If you have a corporation or LLC, you’re going to be dealing with securities and the SEC. Do you know what you need to know when it comes to fundraising and securities compliance? In this episode, Toby Mathis of Anderson Advisors talks to Chris Myers of Holland & Hart about the basics of raising capital for investment and real estate projects. Chris assists public companies with corporate transactions and investment advisers with the formation and operation of private investment funds.
- Securities Transaction and Compliance: If someone gives you money, and you take that money to build your business, you are expected to give it back
- Fundraising Pitfalls: Securities regulators are out to get all those that intentionally or unknowingly commit fraud via securities transactions
- Debt or Equity: Securities transactions may allow regulated exemptions or exclusions
- Examples of Exclusions: Something isn’t considered a security and doesn’t need to be regulated, such as bank stocks
- Examples of Exemptions: Security involving pre-existing accredited investor and doesn’t need review; refer to Section 482 and Jumpstart Our Business Startups (JOBS)
- General vs. Non-General Solicitation: Unlimited or limited number of investors known or not, such as friends and family, buying security and owning equity in your business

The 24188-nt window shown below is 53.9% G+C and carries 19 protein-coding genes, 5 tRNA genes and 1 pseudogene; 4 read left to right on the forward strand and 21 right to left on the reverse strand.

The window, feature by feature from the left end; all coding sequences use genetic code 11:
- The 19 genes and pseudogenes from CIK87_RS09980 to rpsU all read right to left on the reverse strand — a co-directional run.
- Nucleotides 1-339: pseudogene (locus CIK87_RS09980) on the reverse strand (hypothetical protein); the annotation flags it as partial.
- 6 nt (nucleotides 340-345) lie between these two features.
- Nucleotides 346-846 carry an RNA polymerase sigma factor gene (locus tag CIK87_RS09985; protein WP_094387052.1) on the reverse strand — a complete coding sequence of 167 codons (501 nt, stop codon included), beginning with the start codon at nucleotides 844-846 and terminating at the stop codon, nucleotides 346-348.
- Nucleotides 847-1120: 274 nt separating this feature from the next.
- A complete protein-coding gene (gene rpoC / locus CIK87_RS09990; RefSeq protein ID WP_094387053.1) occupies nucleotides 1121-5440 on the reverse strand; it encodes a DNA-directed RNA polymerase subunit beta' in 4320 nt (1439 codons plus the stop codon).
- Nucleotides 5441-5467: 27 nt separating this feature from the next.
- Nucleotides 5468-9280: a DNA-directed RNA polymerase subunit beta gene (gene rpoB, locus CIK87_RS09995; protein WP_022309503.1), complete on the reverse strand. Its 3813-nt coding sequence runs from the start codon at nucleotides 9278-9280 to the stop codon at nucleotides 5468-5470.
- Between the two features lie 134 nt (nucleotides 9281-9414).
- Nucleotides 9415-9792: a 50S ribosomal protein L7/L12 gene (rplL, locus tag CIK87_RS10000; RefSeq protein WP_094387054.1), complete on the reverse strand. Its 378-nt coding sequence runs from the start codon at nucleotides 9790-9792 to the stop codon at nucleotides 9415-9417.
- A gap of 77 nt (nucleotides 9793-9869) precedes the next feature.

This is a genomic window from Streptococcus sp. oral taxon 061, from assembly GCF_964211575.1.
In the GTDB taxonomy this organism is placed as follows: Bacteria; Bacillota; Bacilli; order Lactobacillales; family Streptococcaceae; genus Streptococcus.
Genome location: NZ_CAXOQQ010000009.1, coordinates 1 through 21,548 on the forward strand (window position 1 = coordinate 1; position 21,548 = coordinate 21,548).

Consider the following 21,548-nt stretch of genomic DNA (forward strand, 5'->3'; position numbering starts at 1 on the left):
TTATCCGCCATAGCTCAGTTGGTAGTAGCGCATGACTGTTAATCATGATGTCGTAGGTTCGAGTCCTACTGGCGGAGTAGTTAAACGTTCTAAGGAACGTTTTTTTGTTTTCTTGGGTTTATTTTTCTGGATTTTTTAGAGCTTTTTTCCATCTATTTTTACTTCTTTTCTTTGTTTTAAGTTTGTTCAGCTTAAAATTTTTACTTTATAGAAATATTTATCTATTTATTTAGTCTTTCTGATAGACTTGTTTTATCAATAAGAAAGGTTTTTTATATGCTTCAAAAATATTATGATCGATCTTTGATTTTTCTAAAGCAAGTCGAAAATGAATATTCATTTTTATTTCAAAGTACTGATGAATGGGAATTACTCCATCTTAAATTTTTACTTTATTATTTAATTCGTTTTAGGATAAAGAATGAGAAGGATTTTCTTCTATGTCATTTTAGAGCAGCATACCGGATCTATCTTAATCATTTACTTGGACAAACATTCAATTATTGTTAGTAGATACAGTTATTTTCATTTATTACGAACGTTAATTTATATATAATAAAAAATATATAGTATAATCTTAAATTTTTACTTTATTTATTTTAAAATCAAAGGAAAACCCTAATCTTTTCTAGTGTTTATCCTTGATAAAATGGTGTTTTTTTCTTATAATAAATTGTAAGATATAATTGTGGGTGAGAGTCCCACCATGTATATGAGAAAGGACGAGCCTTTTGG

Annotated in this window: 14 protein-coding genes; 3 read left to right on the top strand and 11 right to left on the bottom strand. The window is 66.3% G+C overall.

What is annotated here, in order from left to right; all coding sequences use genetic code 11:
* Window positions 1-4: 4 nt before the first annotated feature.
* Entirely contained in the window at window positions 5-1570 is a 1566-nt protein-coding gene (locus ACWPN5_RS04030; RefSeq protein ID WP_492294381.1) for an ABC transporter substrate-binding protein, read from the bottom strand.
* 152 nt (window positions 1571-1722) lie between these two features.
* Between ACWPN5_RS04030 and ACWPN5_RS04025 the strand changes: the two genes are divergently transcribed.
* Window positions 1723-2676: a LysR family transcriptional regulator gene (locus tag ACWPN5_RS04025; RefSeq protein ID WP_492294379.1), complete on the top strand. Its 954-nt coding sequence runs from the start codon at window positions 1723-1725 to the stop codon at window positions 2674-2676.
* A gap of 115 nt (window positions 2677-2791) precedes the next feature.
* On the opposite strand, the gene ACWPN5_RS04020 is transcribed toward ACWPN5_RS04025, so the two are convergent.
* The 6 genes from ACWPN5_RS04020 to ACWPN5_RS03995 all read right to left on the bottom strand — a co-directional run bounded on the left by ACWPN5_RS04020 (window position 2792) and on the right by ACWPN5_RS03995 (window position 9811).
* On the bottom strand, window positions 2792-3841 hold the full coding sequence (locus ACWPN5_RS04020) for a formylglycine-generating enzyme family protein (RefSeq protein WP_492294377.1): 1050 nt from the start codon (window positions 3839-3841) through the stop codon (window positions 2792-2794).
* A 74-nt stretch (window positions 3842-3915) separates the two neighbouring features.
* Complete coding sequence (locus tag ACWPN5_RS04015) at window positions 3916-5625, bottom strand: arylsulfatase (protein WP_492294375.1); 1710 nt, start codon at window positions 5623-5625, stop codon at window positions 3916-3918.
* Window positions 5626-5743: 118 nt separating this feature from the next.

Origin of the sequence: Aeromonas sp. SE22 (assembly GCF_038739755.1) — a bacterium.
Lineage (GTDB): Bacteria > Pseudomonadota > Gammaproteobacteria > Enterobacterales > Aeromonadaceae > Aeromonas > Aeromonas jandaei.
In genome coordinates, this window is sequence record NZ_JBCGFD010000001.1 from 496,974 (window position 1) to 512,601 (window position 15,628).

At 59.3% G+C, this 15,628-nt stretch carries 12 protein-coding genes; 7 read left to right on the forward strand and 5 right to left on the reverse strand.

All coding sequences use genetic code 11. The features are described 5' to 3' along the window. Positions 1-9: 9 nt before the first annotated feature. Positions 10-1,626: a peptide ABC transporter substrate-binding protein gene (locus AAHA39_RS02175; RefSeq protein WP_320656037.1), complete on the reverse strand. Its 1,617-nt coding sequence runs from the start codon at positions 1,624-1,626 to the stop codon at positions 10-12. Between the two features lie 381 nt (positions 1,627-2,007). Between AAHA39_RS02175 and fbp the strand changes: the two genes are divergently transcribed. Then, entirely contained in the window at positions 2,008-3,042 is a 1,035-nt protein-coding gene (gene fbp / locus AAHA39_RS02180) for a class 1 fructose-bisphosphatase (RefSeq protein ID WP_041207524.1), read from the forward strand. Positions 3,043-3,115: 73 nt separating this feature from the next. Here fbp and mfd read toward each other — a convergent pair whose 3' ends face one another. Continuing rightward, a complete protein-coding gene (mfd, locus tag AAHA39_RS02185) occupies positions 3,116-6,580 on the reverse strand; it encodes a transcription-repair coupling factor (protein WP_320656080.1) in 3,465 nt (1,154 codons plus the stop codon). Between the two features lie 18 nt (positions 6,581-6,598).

- Loans and Less Risk: Corporate diligence picks up a non-compliance securities offering
- Non-Compliance Penalties: Depends on broken rules and involves a decision by securities regulators, investors, and commissions
- Road Trip: When raising money, move in the right direction by following the rules and regulations, such as Rule 506(c) and Regulation D
- Offering Memorandum: Describe, document, and disclose key risk factors to investors; avoid misunderstandings and missing funds
Contact Chris Myers at 702-669-4621
Full Episode Transcript
Toby: Hey guys, you’re listening to the Anderson Advisors podcast. Today we have a really cool guest, Christopher Myers. Welcome, Christopher.... Read Full Transcript
Chris: Thank you. Thanks for having me.